Summer’s in full swing and it’s hot outside – damn hot. Why risk getting sunburn or skin cancer when you can stay inside where it’s cool? And with all these Genesis games to play, there’s more than enough to keep you occupied until the weather lets up.
Afterburner Complete By Ken Horowitz
I consider the version of Afterburner on the Saturn Sega Ages collection to be the definitive one to play. With the Mission Stick, it’s about as arcade as you can get at home (unless people stand on either side of you and rock your chair from side to side). Along with OutRun and Space Harrier, it completes the holy trinity of great Sega ports that actually have a true arcade feel.
In the 16-bit realm though, the 32X version of Afterburner reigns supreme. I’ve yet to play it with a true joystick only because I haven’t found one that convinces me, but even with a controller it’s sheer joy to play. The presentation and sense of speed are all there, and the gameplay is tight and responsive, just the way Afterburner is supposed to be.
I’ve heard people criticize both Afterburner Complete and Space Harrier because they were mere arcade ports without any frills. Frankly, I would have been quite content if the 32X had gone this route and produced arcade-perfect renditions of Galaxy Force, Power Drift, or other classic Sega arcade titles. You can’t go wrong with classic, arcade Sega!
Castle of Illusion Starring Mickey Mouse By Sebastian Sponsel
Recently, I had a strange but sudden realization: I had never actually played Castle of Illusion to the very end! The strange part of this insight was that this was one of the first ten or so Genesis games I ever had, and one of only two that I’ve owned as a physical copy for over twenty years (for those of you that are interested, the other one is Klax, for some reason). I always liked the game, but as a kid, I only managed to beat it in practice mode. On harder difficulty, my final destination was always the level three boss, with his mirage attack. Only owning the game in Japanese also played its part in why I never really got around to actually finishing it proper.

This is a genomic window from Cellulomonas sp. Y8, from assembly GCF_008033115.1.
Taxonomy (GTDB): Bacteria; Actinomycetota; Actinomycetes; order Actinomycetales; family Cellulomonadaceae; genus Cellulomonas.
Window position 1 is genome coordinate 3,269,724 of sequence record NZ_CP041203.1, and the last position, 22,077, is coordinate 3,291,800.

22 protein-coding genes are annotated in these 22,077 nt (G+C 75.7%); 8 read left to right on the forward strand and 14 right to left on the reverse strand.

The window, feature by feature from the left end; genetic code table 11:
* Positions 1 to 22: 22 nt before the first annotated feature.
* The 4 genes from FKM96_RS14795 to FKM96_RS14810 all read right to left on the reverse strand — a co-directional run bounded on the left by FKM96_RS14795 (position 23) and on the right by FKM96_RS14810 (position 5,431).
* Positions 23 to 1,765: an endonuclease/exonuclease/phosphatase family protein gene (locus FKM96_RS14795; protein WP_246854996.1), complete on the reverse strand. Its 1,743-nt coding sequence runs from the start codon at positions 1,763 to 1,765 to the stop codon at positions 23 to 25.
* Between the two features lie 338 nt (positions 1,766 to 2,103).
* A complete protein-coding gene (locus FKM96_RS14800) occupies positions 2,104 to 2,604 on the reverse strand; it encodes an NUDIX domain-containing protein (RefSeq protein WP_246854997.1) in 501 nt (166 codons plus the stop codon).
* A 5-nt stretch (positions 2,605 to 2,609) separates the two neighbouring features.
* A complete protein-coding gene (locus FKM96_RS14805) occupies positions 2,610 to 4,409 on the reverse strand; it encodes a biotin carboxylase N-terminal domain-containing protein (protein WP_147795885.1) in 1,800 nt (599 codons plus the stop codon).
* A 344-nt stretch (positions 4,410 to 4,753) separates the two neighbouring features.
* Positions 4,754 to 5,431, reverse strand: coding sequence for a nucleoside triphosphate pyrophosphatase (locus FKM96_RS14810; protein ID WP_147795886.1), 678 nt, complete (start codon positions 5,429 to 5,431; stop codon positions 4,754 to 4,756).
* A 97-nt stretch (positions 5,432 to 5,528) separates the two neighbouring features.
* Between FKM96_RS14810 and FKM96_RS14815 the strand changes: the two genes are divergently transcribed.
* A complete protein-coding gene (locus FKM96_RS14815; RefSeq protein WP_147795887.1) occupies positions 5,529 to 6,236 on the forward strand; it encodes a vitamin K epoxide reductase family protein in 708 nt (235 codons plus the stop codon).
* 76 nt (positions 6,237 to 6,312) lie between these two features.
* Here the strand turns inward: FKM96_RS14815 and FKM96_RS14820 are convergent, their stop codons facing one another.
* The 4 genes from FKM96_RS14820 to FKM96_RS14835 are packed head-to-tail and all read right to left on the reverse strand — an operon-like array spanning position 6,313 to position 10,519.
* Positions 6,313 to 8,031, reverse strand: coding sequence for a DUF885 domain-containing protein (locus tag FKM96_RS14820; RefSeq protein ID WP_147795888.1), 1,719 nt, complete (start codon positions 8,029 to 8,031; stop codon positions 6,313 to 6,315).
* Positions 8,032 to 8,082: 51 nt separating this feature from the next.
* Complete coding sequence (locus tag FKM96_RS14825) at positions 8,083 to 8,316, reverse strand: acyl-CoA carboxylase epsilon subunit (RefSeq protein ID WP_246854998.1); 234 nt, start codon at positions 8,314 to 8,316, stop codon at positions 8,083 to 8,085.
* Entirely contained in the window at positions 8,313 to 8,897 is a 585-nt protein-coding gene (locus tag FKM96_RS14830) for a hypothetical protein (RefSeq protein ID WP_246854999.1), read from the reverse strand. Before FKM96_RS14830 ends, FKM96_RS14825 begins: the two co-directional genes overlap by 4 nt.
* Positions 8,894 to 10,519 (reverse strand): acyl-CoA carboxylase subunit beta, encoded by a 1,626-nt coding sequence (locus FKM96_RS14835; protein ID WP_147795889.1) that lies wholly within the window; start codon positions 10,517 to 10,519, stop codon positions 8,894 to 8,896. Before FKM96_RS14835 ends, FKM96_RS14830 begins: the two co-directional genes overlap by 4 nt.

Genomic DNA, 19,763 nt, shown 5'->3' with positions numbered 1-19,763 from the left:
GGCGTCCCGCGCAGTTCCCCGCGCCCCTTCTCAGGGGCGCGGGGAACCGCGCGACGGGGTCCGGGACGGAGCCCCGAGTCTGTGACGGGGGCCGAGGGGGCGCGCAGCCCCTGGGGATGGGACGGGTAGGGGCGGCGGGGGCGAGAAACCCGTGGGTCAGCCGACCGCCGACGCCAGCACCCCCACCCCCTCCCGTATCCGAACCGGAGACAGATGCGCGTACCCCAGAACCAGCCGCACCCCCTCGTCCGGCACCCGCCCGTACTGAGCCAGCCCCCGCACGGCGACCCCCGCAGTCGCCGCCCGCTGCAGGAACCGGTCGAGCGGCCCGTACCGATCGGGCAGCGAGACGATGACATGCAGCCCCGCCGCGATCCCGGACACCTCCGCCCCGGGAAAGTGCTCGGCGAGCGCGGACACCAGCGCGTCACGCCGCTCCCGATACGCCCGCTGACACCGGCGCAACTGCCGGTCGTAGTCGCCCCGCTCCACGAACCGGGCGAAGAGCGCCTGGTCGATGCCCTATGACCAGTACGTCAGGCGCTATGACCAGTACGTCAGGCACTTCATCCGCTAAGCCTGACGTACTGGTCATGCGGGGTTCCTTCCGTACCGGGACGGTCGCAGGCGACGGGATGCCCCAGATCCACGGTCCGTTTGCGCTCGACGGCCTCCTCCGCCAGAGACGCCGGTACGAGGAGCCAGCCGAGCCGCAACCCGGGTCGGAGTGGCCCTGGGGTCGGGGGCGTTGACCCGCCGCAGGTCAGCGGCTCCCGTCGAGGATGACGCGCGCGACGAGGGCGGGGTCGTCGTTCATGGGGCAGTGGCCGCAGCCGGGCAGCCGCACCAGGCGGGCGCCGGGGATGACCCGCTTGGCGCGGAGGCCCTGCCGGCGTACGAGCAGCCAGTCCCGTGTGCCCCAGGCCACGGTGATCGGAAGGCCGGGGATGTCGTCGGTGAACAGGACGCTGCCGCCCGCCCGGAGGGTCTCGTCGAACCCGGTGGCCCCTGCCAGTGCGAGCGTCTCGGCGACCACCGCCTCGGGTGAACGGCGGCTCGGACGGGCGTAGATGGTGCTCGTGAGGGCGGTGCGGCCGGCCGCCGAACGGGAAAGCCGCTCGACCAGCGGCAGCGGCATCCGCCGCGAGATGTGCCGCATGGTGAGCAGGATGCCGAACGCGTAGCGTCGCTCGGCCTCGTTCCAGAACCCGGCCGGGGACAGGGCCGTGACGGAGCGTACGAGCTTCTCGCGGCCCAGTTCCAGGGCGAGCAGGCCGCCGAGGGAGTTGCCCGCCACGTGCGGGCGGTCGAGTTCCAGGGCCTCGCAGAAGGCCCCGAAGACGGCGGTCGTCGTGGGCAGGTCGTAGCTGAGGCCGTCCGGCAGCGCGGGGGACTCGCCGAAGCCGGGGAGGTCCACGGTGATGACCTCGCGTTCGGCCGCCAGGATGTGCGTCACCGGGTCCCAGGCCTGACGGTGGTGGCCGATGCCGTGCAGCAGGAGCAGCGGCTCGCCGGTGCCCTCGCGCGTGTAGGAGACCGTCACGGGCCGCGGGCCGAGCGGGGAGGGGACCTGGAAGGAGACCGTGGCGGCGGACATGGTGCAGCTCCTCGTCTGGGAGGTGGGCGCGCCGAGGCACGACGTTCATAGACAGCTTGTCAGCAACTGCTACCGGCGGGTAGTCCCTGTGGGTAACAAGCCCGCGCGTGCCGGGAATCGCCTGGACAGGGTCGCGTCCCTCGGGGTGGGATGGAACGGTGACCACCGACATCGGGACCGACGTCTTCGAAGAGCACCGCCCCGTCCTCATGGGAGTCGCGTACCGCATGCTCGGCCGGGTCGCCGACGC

It was an interesting experience to revisit Castle of Illusion after more than two decades. Even after all those years, I’m still amazed at how well this game plays. The controls are great, the graphics are almost incredibly good for such a relatively early Genesis game, and even long after playing I still find myself whistling the theme to the first stage. Though I’m still getting pissed about stages two and three of the third level, with all of these leaps of faith and carefully timed pinpoint jumps you have to do. Guess that’s why I never mustered the patience of actually finishing the game when I was a little ten-year-old twerp. Also, the level three boss is actually pretty easy if you actually manage to bring a few marbles to shoot at him to the fight.
Funny… when I was a kid, I always thought the boss was a strange insect-like thing. Now I realize it’s some kind of frog instead. Weird how memory and perception can play tricks on you like that.
Squirrel King By Greg Jurkiewicz
Recently I picked up a box of unlicensed Chinese pirate games, some Argentinian bootlegs and some other random oddities, as I generally find such things interesting. I’ve been on the hunt for a cart copy of Squirrel King for quite some time, so it was very satisfying to finally have it in my possession. It came in a really crappy cart shell with an even crappier, poorly applied label that had a picture of Conker (from Conker’s Quest). The hilarious thing is he’s a squirrel, and the game Squirrel King, bewilderingly enough, doesn’t actually feature any squirrels. For those that don’t know, it’s a pirate game featuring unlicensed likenesses of Disney’s Chip and Dale (they’re chipmunks), and no, none of the enemies are squirrels either… So where the name Squirrel King comes from is really a mystery. Perhaps in Taiwan they don’t differentiate between the two animals. Anyway, the game is loads of fun, and can compete with many official releases on the system. You can read what I had to say about the gameplay specifics here.